(HealthDay News) — Neoadjuvant nivolumab is associated with favorable 5-year outcomes in patients with resectable non-small cell lung cancer (NSCLC), according to researchers. These 5-year outcomes were reported in Clinical Cancer Research.
The study was the first phase 1/2 trial of neoadjuvant nivolumab in resectable NSCLC. Twenty-one patients with stage I to IIIA NSCLC were given 2 doses of nivolumab for 4 weeks before surgery. The median follow-up was 63 months.
At 5 years, the recurrence-free survival (RFS) rate was 60%, and the overall survival rate was 80%. There was a trend toward favorable RFS in patients who achieved a major pathological response (hazard ratio, 0.61; 95% CI, 0.15 to 2.44) and those who were PD-L1 positive prior to treatment (hazard ratio, 0.36; 95% Cl, 0.07 to 1.85).
Eight of 9 patients with a major pathological response were alive and disease-free at 5 years of follow-up. There were no cancer-related deaths in patients who had a major pathological response. However, 6 of 11 patients without a major pathological response had a relapse, and 3 died.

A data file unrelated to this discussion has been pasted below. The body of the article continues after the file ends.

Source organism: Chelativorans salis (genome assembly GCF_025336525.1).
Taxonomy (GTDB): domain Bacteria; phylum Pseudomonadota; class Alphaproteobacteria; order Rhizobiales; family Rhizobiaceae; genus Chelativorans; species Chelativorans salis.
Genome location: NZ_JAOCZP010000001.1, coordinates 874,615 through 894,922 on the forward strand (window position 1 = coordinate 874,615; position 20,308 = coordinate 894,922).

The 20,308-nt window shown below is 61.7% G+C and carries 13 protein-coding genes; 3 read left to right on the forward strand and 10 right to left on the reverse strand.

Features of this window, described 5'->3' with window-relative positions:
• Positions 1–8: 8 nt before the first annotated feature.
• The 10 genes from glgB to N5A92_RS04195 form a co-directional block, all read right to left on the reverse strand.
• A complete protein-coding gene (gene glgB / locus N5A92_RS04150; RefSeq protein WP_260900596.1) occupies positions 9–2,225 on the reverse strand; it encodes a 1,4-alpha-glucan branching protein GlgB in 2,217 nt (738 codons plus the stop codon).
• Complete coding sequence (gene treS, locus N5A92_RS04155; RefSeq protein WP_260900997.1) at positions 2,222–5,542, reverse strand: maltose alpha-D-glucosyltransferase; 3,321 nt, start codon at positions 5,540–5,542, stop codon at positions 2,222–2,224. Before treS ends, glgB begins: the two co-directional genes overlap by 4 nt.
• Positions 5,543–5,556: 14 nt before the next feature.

“Neoadjuvant nivolumab monotherapy in NSCLC led to favorable long-term clinical outcomes, with a low rate of toxicity,” the study authors wrote. “Clinicians should be confident in using immune checkpoint blockade in the preoperative setting.”
Several authors disclosed financial ties to pharmaceutical companies, including Bristol Myers Squibb, which manufactures nivolumab and partially funded the study.